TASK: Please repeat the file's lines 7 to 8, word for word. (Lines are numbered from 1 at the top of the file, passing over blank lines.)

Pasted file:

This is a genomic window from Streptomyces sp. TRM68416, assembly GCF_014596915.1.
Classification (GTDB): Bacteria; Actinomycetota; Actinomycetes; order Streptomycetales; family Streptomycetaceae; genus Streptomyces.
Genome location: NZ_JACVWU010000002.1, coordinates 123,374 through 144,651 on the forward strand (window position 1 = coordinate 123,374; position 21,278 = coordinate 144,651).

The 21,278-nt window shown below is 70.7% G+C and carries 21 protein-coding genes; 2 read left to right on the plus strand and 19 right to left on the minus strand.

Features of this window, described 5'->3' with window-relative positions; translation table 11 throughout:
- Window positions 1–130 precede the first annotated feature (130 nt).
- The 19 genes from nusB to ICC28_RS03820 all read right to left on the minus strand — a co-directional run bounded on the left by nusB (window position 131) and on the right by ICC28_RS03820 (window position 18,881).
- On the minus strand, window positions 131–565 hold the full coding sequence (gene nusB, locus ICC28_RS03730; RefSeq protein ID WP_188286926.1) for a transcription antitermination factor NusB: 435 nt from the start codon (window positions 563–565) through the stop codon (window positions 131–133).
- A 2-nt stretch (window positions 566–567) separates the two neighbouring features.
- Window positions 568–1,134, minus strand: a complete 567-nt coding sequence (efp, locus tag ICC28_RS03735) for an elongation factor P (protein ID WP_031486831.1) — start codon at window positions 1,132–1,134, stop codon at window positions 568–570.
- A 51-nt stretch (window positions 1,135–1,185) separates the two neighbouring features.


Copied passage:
- The 19 genes from nusB to ICC28_RS03820 all read right to left on the minus strand — a co-directional run bounded on the left by nusB (window position 131) and on the right by ICC28_RS03820 (window position 18,881).
- On the minus strand, window positions 131–565 hold the full coding sequence (gene nusB, locus ICC28_RS03730; RefSeq protein ID WP_188286926.1) for a transcription antitermination factor NusB: 435 nt from the start codon (window positions 563–565) through the stop codon (window positions 131–133).